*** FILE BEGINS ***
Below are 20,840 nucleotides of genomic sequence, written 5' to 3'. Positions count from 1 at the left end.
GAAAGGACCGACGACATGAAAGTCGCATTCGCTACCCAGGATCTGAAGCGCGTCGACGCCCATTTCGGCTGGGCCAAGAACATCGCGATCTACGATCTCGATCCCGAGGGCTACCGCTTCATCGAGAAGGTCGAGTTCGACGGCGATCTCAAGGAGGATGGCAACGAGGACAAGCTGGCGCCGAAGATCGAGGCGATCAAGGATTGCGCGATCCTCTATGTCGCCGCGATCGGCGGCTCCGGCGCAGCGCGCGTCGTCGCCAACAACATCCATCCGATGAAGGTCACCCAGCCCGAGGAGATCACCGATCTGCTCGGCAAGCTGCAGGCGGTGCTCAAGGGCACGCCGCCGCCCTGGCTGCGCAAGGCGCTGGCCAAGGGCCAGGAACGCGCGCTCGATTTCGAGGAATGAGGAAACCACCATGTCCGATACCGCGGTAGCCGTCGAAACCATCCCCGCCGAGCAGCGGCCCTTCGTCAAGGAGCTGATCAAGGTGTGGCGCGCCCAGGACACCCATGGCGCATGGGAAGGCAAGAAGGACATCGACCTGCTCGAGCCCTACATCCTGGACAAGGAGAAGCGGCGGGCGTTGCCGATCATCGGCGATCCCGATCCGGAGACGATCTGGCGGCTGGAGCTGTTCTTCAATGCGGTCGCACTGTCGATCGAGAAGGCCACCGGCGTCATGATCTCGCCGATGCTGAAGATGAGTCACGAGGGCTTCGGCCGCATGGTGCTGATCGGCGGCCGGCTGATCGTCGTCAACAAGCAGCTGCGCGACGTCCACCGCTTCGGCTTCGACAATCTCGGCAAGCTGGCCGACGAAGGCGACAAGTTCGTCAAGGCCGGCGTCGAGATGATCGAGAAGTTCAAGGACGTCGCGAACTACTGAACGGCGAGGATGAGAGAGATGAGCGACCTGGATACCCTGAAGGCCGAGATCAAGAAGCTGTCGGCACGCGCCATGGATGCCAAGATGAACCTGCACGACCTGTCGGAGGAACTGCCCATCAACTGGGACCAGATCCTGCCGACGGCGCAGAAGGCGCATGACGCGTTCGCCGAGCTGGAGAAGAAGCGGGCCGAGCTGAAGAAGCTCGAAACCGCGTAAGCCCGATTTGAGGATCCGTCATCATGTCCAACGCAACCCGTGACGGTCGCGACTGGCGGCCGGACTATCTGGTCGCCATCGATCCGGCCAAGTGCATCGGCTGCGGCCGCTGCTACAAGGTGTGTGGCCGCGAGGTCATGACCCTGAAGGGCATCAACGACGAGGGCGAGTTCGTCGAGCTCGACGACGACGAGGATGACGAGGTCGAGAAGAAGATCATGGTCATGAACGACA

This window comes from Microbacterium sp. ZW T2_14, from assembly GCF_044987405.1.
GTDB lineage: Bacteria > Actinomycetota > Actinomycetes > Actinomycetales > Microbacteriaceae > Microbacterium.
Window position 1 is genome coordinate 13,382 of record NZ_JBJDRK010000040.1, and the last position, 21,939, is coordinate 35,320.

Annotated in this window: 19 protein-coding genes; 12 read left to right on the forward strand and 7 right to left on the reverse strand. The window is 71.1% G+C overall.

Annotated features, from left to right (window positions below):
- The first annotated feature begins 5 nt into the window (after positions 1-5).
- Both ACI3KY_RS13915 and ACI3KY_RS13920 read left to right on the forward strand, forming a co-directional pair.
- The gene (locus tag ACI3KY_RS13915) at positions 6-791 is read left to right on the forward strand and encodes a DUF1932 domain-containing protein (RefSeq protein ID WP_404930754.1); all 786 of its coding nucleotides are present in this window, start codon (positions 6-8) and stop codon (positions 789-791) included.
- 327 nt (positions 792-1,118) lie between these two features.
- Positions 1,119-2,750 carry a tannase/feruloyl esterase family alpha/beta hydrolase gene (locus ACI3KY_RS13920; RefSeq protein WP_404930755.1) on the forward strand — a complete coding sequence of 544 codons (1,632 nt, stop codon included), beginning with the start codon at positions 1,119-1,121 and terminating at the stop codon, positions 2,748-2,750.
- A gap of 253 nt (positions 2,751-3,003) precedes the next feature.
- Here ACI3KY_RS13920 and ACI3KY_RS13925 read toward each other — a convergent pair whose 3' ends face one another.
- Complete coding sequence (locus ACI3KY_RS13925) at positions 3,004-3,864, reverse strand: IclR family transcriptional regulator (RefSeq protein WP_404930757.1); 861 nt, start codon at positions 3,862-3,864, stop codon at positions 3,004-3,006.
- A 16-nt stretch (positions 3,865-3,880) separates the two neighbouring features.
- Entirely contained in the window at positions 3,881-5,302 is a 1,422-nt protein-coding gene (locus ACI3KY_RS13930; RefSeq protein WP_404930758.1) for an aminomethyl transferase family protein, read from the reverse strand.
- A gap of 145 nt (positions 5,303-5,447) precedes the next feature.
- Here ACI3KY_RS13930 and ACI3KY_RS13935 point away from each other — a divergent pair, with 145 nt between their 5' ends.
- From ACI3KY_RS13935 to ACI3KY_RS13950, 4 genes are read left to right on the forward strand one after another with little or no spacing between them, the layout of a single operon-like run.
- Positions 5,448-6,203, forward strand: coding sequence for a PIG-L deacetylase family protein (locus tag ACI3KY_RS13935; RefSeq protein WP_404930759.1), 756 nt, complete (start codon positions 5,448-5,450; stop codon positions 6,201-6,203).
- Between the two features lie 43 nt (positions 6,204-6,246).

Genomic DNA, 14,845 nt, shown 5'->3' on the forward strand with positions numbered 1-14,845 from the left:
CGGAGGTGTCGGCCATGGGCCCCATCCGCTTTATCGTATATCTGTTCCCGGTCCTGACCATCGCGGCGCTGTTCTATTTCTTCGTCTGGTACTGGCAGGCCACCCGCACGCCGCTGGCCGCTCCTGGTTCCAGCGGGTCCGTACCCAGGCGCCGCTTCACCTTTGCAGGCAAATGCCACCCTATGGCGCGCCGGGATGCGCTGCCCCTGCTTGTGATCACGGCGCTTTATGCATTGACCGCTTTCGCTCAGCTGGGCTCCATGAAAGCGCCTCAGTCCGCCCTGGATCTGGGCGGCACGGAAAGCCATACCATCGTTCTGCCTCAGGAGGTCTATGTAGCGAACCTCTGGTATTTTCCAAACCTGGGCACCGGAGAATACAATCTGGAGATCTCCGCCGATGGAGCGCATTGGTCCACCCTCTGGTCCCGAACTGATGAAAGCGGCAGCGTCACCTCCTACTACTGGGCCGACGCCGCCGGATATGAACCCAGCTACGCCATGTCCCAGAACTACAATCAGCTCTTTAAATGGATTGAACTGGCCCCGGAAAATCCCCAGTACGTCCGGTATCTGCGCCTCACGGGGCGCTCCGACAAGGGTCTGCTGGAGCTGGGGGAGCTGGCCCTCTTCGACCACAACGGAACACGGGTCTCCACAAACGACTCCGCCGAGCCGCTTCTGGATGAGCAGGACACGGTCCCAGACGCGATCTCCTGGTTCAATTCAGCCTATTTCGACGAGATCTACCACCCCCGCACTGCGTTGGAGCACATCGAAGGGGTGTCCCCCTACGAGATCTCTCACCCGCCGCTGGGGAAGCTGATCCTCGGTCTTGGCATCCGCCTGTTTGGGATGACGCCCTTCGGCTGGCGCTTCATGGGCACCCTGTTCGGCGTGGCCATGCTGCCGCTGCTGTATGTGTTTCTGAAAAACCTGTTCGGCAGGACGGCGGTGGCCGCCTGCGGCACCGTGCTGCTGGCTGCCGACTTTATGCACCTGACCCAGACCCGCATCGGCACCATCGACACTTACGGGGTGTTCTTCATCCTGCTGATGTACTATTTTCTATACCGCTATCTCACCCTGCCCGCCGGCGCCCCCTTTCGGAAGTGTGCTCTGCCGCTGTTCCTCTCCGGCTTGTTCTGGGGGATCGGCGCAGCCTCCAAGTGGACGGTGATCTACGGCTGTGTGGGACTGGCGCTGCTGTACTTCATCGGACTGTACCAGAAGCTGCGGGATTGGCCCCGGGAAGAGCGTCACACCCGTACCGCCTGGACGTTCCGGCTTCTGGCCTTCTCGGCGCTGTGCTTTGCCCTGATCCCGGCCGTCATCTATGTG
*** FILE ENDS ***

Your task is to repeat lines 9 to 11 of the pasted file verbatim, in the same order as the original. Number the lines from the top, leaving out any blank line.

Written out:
- Both ACI3KY_RS13915 and ACI3KY_RS13920 read left to right on the forward strand, forming a co-directional pair.
- The gene (locus tag ACI3KY_RS13915) at positions 6-791 is read left to right on the forward strand and encodes a DUF1932 domain-containing protein (RefSeq protein ID WP_404930754.1); all 786 of its coding nucleotides are present in this window, start codon (positions 6-8) and stop codon (positions 789-791) included.
- 327 nt (positions 792-1,118) lie between these two features.